Friday, May 17, 2013

Attention Civics Teachers

I mentioned that we had local election in Texas this past's one result I missed that may be of interest. One of the small-town school boards around here had a one-vote election. No, not a one-vote margin...well, that too. A one vote election.

It happened in the Lytle school district, in Lytle, Texas. It's a small town to begin with, population about 2400, although the school district must be bigger -- there are apparently 1700 students involved. Local elections normally include city council and tax measures as well as school board, but none of the council elections were contested, so they were canceled, and no tax measures were needed this time. So it was just the school board, with only two contested districts out of seven total. And in one of those, only one person bothered to vote.

The candidates? The rules say they don't need to live in their districts, and as it happens neither winner Christina Mercado or loser Patty Cortez did live there.

There wasn't a recount -- would have been fun! -- but there was some suspense in the form of one provisional ballot, which turned out to have been cast by someone outside of the district, and thus not allowed.

I suppose if you want to look at this from a elections policy angle, I'd probably question why these local elections can't be on the same day as the general election. On the other hand, since there's no account of either candidate actually campaigning, it's not as if a larger general election day electorate would have been making a more informed decision on what is (I'm pretty sure) a nonpartisan election.

But anyone who wants to tell stories about why one vote might make a difference: clip and save this one from Lytle.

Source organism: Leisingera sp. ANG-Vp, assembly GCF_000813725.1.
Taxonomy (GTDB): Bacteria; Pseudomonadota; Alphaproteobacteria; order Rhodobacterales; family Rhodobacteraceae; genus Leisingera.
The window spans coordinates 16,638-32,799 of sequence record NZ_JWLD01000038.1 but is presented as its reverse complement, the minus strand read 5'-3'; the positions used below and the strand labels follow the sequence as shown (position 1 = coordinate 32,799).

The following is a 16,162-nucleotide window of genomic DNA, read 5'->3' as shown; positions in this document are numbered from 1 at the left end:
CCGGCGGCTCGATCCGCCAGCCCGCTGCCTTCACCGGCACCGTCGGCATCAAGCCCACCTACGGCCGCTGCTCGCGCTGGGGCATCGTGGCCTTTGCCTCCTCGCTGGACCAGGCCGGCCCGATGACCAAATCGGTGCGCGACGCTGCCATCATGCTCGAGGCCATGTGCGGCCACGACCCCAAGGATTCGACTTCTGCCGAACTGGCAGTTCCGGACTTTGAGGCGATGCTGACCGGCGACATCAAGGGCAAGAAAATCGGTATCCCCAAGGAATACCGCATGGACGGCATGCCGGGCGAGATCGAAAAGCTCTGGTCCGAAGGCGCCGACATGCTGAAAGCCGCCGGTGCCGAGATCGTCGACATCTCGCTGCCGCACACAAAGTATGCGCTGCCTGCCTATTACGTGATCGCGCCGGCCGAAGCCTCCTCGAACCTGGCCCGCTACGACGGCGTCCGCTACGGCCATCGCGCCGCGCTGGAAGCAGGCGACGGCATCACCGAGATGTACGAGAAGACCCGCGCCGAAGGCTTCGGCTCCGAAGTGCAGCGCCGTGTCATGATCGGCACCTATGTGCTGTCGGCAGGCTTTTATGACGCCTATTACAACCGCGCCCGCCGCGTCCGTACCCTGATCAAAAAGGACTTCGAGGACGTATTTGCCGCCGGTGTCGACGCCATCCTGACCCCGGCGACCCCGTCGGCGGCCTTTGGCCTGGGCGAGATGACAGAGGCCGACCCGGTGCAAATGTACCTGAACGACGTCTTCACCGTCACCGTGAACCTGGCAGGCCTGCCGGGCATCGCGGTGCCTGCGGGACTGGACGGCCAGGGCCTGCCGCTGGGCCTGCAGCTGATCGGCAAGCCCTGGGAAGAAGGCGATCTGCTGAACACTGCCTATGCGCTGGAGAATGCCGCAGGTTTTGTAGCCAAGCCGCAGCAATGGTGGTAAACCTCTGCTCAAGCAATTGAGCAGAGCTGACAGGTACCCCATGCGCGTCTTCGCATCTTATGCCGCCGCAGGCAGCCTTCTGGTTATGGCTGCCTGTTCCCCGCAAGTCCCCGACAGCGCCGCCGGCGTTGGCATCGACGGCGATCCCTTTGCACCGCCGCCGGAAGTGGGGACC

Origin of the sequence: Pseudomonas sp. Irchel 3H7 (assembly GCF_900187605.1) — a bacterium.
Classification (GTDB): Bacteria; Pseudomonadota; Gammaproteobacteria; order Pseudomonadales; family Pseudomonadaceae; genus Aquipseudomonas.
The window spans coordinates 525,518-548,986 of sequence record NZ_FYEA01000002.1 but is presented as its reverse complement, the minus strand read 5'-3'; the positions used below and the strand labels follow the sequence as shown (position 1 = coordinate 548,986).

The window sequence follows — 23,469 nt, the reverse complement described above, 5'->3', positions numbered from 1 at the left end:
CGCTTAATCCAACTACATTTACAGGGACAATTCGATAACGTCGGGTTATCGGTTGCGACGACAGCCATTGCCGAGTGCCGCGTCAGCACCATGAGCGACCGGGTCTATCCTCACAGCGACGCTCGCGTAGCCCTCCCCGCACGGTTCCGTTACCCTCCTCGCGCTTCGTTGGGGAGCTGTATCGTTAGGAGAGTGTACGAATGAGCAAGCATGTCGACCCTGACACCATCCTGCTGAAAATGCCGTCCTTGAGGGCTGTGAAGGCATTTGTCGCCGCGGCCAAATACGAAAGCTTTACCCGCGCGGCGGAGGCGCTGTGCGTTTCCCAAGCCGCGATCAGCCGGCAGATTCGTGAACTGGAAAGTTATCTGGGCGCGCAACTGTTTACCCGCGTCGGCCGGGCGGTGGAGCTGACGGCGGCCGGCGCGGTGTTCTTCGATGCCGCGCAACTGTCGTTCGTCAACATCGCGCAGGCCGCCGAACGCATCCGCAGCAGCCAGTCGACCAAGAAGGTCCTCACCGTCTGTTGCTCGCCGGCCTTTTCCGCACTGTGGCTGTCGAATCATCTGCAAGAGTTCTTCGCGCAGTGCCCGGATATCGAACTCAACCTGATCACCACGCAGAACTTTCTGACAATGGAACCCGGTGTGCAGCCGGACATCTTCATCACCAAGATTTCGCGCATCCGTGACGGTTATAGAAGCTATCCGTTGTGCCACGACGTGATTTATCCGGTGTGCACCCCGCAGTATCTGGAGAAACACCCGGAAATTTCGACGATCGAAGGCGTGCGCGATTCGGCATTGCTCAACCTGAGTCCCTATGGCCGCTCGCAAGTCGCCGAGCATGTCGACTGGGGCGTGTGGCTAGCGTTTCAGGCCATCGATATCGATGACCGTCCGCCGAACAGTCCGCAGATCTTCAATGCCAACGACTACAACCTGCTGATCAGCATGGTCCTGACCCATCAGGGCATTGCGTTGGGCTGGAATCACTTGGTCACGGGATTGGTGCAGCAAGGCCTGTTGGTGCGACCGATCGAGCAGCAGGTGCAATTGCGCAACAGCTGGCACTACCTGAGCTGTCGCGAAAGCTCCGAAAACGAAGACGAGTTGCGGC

1. You might also title this: attention rational voting paradox, you were almost empirically borne out!

  2. I'm wondering what percent of the adult population in this Hispanic-majority town are not US citizens and therefore not eligible to vote. If it's a high percentage, that would do a little to explain low voting totals, though it could hardly be a complete explanation for totals *this* low...

  3. I have to wonder whether the invalidated vote was from one of the contestants. What other outsider would vote in a school election?

  4. For what it's worth, I see it as part of the deep dysfunction of local "democracy" in America.

    From the point of view of the average voter: you have no information on the candidates, little or no information on the challenges facing the school board, after they're elected you'll still have practically zero information on what the board is doing (unless you really seek it out, and even attending board meetings without strong prior resources of information is unlikely to enlighten you on underlying issues and/or any local political maneuverings), even if the district is running out of money and teachers are close to striking you're unlikely to get any in-depth reporting; and if the board is making unsound decisions, it won't be known 'til months later and there will be little or no accountability of board members for those decisions.

    Why would anyone feel they had a stake in voting?

    1. Because their confused about the Kantian Imperative.

  5. Scott,

    Could be someone who lives very near the school district but not quite in it. Or maybe some confusion about where their official primary residence is.

  6. "...from a elections policy angle, I'd probably question why these local elections can't be on the same day as the general election."

    I hope that's one of those Socratic questions, because everyone knows that the reason we don't schedule local elections to coincide with state elections, and state elections to coincide with federal, is to discourage people from voting. The voters who are the least easily discouraged tend to vote one way in particular.

    In this case the mechanism seems to have overachieved, but perhaps the outcome favored the folks who don't like people voting, so maybe it's a win for them anyhow.

    1. You are of course correct about the reason. Not exactly meant as Socratic; more of a futile rhetorical, maybe?

      I do suspect, however, that in many of these cases the elections were set generations ago, and they are where they are now out of inertia plus indifference more than anything else.


Note: Only a member of this blog may post a comment.

Who links to my website?